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Who is the Cincinnati of this year?

Who is the Cincinnati of this year?

It’s never too early to speculate about which Group of Five team spends the entire season whining about the playoff committee ignoring them. Who then could it be in 2022?

Who is the Cincinnati of this year?

Cincinnati, probably not. Despite the talent that left for the NFL after the Bearcats’ Cinderella playoff run last season, the Bearcats still maintained a polished image, but it wasn’t enough to defeat Arkansas, who on Saturday provided the goods. Maybe it’s Houston instead.

The Cougars were ranked No. 24 as the season began, and after going behind 21-7 against UTSA, they came back to win the game 37-35 in triple overtime. The bad news for Houston was that three overtime periods would inevitably conflict with Dana Holgorsen’s supper plans.

The Air Force might be a surprise contender. The Falcons defeated Northern Iowa, who, as a point of comparison, wasn’t even close to being the ugliest team from Iowa on Saturday. They are also favorites in each of their remaining games, per FPI. What about the coast of Carolina?

In the Chanticleers’ 38-28 victory over Army, Grayson McCall threw three touchdown passes. It’s about time the playoff committee started taking haircare into account. Coastal has a manageable schedule and some lovely haircuts.

Will Texas return?

Maybe! Quinn Ewers made his debut throwing two touchdown touchdowns as the Longhorns easily defeated Louisiana-Monroe. Even though defeating ULM doesn’t show much, Texas’ past performance versus opponents like, say, Kansas makes this a significant step in the right direction. Parking, though, continues to be a problem.

Is the Pac-12 likely to make the playoffs?

No! With losses by Utah and Oregon in Week 1, the Pac-12 was gracious enough to largely erase itself from the postseason conversation. A buyer’s market is what Kevin Warren detects.

Is Vanderbilt the nation’s top team?

Maybe! Although the Commodores’ 2-0 record matches their win number from a year ago, we can’t definitively rule out the possibility that Alabama may fall. This is because of their mediocre victory over FCS Elon.

Has Scott Frost already been let go?

No! Even though it wasn’t a nice victory, Frost’s first came against FCS North Dakota. When Casey Thompson got his rhythm in the second half, Nebraska came back from being knotted at 7 at halftime to win 38-17.

Has Bryan Harsin yet received a firing?

In our opinion, no! Even though FCS Mercer was easily defeated by Auburn, some Tigers boosters may have still found some money in their couch cushions and decided to make a change. Never can we be certain.

Next time, perhaps just pay the additional fee.

The ACC will travel to play 10 non-Power 5 opponents this season. There are just three games in any other Power 5 league. However, this is nothing new. The ACC will have played 64 such games in the playoff era by the end of the year, which is almost as many as the Big Ten, Big 12, and SEC have combined (78).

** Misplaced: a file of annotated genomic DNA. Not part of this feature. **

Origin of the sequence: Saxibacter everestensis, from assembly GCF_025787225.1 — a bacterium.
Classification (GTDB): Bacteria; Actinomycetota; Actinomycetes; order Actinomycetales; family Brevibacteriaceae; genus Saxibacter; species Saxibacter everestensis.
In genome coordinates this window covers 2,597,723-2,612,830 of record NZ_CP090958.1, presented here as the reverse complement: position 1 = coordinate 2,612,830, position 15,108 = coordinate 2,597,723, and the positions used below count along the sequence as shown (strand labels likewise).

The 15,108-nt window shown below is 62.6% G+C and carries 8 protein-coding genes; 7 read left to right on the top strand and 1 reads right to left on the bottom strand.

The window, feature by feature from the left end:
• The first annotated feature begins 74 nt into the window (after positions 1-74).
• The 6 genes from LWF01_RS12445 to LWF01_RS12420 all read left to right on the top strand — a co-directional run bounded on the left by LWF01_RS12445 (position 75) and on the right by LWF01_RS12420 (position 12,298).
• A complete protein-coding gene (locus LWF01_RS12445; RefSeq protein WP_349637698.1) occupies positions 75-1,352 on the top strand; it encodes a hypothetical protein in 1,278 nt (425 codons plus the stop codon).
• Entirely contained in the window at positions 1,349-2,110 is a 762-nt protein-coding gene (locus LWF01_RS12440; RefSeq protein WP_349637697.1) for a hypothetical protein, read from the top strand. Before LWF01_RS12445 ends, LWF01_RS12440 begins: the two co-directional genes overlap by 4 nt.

The first three of these road trips started on Friday, when Virginia Tech lost to Old Dominion 20-17 in Brent Pry’s first game as head coach after first being caught in an elevator and then shooting itself in the foot.

On the road against American Athletic Conference rivals on Saturday, North Carolina and NC State each came within a whisker of experiencing the same outcome. In the last seconds against App State, UNC needed about 36 tight escapes to avoid embarrassing themselves.

Even worse-looking was NC State. The Wolfpack botched back-to-back drives in which they had the potential to increase their lead to 14 points and had the ball at the 1-yard line. They then watched as ECU scored late, missed a PAT, came to a stop, drove into field goal range, and missed another kick before scoring.

Although a triumph in the standings, NC State’s 21-20 victory undoubtedly diminished much of the preseason excitement the squad had received as a potential dark-horse playoff contender.

The ACC has overall lost 20 road games outside the Power 5 in the playoff era, which is three more than the SEC, Big Ten, and Big 12 put together. This is undoubtedly not helping the league’s reputation, which is in desperate need of some positive vibes. Why then does the league continue to do it?

Money is the initial response. Although there is a strong case to be made that the expense of losing one of those games is even greater, promising a home game for Group of Five opponents prevents ACC teams from having to pay for a one-time visit to their stadium.

Instead of spending money to check luggage, the ACC has essentially elected to sit on a plane with a suitcase on its lap. The second response is politics, and although the state legislature didn’t directly order North Carolina or NC State to visit its nearby small-school neighbors, crucial state funding is frequently taken into consideration when making decisions.

Not all state legislatures change the legislation at the request of a coach (hello, Georgia!). Even still, politics and money are important to everyone, but the ACC takes a different approach, so the largest solution may just be philosophy. Clemson and Florida State, two of the top football programs in the conference, have only ever traveled outside of the Power 5 once during the playoff era.

Look to the SEC, where only two of Alabama, Auburn, Florida, Georgia, and LSU have traveled outside of the Power 5 due to Vanderbilt’s dominance in this area. Playing these games for actual football brands is “risky business,” as one ACC administrator characterized it, and even if everything goes according to plan, there isn’t much of a payoff.

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